Waiting for Godot

Waiting for Godot

In an English Literature class at school, we ‘did’ Waiting for Godot by Samuel Beckett.  It is an infamous absurdist and surreal play which consists mainly of two characters who sit around shooting the breeze waiting for the arrival of Godot, who never arrives.

Many must have a similar feeling waiting for the Fed to actually do something.  Yesterday’s non-event was entirely predictable, but will the Fed be able to continue keeping all the balls in the air and stocks in their bull run for much longer?  Will they signal another round of ‘stimulus’ soon?  And when I say stimulus, I mean stimulus to the asset markets, and definitely not on Main Street.

Will Fed Funds trend even lower and towards negative?  I covered that point recently. This week, a UK bank has warned its business customers to expect a charge on deposits if policy rates go negative, which has now been well flagged.  Already, some EZ banks are doing just that.

But I fail to see how a charge of even 0.05% pa on deposits will induce a company to make a large investment in capital equipment that would be uneconomic at plus 0.05%!  To ‘save’ a measly 0.01% pa, would they take on the added risk?  In today’s ultra-competitive environment, that is highly unlikely.

So what is the ulterior motive behind low and negative policy rates?  Could it be the time-honoured way of signalling deflation ahead?  The most sensitive barometer of inflation expectations is the US Treasury market (and that is why I spend so much effort analysing it).

And the 30-yr T-Bond is showing signs that long rates are finally heading up (see my previous post) after many years of falling rates.  Is this a signal inflation will start picking up?  The scene is being set for just that with governments gearing up for huge expenditures on public works projects and wages/salaries are generally rising with skill shortages in some areas.

Yesterday’s bounce in the bonds is my wave 2 and next will come a long and strong wave 3 down and when it does, it will confirm inflation expectations are rising.  Could that possibly arrive in conjunction with a rapidly recovering crude oil market?

When US crude topped at the $52 area in early June, I forecast that the market would begin a slide down to my first target at $45 and then on to my main target in the $42-$43 zone.  Yesterday, it hit $42.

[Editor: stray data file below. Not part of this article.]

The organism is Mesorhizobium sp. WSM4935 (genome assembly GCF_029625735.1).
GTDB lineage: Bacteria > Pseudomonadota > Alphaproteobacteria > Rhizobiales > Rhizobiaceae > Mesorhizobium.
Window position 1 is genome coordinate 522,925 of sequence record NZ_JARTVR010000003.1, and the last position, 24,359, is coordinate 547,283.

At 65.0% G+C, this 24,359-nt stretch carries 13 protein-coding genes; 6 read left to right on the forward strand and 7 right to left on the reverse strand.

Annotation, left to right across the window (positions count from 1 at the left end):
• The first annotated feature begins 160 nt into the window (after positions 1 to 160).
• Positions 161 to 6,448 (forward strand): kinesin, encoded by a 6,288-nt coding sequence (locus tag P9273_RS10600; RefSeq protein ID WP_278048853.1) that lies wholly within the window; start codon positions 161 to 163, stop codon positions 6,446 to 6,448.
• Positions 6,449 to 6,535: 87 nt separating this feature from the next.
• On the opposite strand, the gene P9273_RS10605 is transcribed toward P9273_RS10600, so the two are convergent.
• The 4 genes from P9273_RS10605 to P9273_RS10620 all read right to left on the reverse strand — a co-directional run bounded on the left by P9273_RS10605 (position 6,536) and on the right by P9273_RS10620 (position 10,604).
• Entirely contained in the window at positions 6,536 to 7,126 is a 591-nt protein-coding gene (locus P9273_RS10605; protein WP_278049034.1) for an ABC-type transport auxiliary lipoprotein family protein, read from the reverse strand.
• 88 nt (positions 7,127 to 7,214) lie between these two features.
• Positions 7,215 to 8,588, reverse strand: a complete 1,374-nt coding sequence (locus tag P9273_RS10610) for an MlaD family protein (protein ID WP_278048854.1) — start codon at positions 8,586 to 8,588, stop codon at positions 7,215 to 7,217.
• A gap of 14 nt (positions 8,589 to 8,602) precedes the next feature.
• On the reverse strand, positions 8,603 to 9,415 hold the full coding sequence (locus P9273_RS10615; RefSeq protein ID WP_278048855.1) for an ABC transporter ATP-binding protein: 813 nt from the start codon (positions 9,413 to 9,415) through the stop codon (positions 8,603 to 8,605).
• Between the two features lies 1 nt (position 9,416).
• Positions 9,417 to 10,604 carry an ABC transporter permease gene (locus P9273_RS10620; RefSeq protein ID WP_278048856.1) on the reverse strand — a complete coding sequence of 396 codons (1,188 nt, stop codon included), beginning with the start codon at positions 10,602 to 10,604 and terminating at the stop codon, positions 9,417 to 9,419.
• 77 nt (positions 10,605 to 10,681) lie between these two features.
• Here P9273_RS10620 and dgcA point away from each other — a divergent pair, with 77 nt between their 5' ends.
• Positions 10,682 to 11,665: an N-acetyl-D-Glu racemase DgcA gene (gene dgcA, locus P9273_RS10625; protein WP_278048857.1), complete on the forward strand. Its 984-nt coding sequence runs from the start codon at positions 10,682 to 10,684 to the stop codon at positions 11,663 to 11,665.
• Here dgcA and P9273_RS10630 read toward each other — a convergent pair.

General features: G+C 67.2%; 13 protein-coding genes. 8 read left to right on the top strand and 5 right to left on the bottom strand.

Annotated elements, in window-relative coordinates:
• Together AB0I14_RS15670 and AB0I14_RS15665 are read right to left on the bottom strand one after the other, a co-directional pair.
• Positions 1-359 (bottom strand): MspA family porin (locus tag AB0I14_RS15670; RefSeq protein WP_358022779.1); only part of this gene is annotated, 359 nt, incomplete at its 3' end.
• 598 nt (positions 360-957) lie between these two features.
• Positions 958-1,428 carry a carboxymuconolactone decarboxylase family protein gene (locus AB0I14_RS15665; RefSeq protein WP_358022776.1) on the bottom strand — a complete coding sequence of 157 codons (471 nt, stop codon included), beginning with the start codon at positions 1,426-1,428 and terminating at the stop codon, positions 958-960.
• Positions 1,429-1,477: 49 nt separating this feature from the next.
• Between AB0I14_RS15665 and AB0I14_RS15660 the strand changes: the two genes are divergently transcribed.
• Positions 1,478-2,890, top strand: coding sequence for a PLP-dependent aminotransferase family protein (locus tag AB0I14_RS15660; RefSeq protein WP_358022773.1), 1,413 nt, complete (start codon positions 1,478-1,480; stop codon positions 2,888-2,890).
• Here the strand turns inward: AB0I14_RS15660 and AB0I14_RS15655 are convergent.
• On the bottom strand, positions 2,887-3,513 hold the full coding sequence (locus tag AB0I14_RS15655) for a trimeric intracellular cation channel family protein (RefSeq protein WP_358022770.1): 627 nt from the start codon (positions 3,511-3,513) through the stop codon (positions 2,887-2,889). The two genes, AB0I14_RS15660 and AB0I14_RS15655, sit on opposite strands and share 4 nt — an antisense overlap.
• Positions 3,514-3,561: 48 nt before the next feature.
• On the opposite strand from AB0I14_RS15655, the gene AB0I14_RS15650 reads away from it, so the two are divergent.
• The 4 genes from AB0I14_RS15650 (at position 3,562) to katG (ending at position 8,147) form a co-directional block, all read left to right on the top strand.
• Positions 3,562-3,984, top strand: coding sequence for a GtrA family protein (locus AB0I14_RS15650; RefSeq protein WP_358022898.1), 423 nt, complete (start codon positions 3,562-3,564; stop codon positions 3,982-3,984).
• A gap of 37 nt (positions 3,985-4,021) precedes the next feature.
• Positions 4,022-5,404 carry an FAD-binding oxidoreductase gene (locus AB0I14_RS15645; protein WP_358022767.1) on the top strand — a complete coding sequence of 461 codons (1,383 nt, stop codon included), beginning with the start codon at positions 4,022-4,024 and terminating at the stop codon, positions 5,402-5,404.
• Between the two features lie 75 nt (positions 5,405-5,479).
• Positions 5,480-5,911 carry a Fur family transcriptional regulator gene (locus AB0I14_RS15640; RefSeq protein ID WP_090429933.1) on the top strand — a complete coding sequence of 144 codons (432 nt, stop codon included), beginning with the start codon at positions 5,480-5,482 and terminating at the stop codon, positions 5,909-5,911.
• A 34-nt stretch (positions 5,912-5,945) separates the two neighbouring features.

If crude can stage a recovery and test my long-standing target at the $60 area, it would surprise an awful lot of oil bears (who are assuming the market will continue lower). As a sign of this bearishness, a typical headline today reads: “Is Oil Staring At $35?


Caterpillar heads into resistance

Many large cap shares both US and UK lend themselves very well to my tramline trading analytical methods – and Caterpillar is one of these.  Because the company provides large equipment around the world, it is considered a bellwether for global economic health.

With the generally  downbeat mood since the 2014 highs, the shares have been hit hard into the February lows just under the $60 level.  But together with the general market, the shares have recovered with yesterday’s thrust to the mid-$80s. But look where the rally has arrived at:

The mid-$80s is where the Fibonacci 50% resistance level and my upper blue tramline meet – and this is heavy resistance.  In addition, the shape of the recovery is clearly an A-B-C with a small momentum divergence at yesterday’s high.  And this A-B-C form is always a corrective pattern, and so signals that the odds are now heavily in favour of a decline.  At least, taking profits on long trades appears a wise move.

Caterpillar isn’t the only share that is hitting a brick wall of resistance after a goodly rally phase.


Standard Chartered heads into resistance

I have been bullish on this share since the April lows and saw the potential for a corrective rally following the severe bear trend off the 2014 highs.

Now compare the two charts – aren’t they eerily similar?  Both made lows in February and have made A-B-C corrections.  They are in unrelated businesses, so why should the two charts be almost identical?  Of course, the simple answer is that the same swings of bullish-to-bearish sentiment of general economic conditions apply to both companies.

As with CAT, the conditions are ripe for taking at least some profits off the table.

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